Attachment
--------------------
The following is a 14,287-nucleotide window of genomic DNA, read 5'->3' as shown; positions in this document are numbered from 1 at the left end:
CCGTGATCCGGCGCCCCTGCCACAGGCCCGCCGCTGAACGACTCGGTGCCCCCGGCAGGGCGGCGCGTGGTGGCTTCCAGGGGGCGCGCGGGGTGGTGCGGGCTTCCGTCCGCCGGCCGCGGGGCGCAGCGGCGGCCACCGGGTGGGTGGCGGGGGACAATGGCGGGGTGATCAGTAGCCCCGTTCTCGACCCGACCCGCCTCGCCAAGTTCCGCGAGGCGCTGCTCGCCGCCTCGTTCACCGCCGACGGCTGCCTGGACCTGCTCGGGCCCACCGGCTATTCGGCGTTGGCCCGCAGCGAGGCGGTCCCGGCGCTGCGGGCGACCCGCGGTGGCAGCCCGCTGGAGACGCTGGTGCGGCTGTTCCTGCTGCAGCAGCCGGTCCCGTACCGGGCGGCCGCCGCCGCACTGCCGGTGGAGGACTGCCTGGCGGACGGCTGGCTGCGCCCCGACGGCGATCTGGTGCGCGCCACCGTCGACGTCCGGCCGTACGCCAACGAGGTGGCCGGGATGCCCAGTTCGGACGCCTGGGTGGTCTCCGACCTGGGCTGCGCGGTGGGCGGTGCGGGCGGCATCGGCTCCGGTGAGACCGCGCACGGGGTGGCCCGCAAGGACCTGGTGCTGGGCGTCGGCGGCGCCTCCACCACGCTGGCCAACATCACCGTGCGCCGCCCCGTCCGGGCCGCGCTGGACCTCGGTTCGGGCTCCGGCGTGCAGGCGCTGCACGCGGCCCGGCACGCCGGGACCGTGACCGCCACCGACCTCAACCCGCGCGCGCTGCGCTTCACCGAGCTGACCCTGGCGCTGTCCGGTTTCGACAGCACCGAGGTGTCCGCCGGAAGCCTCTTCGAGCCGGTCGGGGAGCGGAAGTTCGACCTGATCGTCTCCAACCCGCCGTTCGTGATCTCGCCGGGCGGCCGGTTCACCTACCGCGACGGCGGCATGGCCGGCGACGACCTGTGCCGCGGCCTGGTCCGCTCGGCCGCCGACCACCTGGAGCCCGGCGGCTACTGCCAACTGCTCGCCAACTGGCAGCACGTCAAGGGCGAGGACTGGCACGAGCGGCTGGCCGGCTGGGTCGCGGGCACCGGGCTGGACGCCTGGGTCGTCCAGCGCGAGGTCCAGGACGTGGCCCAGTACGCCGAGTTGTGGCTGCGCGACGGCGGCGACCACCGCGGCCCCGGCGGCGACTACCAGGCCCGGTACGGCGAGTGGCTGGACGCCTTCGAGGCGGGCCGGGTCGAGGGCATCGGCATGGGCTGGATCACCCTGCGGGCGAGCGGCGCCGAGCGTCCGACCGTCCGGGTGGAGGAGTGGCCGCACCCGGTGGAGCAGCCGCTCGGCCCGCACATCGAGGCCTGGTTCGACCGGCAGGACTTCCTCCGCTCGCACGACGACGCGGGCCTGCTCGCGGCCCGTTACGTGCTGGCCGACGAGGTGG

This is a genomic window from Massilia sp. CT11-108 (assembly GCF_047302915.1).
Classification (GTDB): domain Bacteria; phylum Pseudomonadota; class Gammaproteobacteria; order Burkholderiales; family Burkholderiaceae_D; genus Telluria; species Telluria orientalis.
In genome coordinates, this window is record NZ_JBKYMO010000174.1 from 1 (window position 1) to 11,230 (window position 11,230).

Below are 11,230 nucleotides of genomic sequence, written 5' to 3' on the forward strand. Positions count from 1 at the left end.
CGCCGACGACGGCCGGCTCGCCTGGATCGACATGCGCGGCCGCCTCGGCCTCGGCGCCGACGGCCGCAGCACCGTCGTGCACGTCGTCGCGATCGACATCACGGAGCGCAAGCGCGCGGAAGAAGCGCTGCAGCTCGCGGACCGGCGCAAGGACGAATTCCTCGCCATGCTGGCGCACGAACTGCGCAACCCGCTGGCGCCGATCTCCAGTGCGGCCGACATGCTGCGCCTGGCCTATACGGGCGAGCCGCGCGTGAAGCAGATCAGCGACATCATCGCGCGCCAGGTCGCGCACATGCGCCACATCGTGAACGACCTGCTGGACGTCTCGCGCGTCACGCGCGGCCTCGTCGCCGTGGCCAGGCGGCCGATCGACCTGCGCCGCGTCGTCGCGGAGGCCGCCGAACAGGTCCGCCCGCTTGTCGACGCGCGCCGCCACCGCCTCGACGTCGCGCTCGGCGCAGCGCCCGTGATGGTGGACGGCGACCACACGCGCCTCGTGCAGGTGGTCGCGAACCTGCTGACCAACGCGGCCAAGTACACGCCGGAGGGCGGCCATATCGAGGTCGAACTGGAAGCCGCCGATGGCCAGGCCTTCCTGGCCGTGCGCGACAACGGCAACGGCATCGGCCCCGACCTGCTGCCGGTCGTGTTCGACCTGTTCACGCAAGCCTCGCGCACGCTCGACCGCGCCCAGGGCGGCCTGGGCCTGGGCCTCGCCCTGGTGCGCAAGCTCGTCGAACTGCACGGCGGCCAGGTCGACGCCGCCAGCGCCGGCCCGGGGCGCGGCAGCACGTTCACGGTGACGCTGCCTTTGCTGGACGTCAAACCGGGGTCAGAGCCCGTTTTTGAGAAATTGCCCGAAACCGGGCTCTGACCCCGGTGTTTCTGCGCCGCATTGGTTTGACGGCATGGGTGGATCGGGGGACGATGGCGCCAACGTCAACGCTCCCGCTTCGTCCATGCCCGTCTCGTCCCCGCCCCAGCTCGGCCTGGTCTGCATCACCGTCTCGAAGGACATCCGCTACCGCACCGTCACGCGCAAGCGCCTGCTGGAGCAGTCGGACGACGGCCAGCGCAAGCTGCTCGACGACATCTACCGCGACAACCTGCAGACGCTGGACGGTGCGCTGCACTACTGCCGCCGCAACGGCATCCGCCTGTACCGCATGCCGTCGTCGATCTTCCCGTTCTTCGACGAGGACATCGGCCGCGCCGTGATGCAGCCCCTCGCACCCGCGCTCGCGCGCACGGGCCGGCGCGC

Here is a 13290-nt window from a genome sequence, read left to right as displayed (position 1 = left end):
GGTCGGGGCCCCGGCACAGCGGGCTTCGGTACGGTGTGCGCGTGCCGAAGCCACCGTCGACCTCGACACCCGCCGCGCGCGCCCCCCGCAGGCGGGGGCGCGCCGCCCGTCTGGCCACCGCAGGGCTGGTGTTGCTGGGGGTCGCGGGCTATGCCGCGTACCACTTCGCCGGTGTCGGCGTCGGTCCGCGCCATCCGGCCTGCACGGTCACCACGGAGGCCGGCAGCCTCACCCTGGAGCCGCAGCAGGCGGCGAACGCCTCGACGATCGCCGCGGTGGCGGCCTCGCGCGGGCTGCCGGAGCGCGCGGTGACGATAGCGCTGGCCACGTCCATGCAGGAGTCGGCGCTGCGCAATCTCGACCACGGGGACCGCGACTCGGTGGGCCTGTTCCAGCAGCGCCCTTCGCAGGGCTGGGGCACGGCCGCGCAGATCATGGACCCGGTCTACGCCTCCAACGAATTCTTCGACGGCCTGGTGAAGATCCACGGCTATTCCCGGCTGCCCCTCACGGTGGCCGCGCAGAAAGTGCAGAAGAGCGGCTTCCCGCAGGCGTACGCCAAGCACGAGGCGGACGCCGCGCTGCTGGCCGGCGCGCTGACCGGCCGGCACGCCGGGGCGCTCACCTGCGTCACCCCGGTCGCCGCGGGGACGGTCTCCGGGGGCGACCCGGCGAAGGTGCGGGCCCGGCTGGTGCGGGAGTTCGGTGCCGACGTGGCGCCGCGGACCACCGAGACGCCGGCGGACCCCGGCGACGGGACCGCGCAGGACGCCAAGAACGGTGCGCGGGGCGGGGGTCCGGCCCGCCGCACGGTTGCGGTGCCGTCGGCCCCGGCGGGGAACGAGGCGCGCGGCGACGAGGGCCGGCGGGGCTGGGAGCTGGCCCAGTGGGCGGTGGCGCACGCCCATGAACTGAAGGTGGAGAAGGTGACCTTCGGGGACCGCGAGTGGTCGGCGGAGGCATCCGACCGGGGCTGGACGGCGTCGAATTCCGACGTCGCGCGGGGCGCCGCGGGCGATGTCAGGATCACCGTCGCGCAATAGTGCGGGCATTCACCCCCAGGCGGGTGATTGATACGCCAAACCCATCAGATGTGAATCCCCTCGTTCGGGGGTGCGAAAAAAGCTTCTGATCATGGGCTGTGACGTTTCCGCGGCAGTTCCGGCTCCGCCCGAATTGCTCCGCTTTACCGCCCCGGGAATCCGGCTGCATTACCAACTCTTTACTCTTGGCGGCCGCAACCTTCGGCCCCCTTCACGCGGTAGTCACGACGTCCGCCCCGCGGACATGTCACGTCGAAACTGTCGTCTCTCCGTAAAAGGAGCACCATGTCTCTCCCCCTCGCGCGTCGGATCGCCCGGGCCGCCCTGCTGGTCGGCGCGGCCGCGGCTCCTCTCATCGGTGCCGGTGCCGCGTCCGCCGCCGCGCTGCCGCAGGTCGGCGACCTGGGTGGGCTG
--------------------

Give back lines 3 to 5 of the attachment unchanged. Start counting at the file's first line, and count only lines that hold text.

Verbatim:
This is a genomic window from Massilia sp. CT11-108 (assembly GCF_047302915.1).
Classification (GTDB): domain Bacteria; phylum Pseudomonadota; class Gammaproteobacteria; order Burkholderiales; family Burkholderiaceae_D; genus Telluria; species Telluria orientalis.
In genome coordinates, this window is record NZ_JBKYMO010000174.1 from 1 (window position 1) to 11,230 (window position 11,230).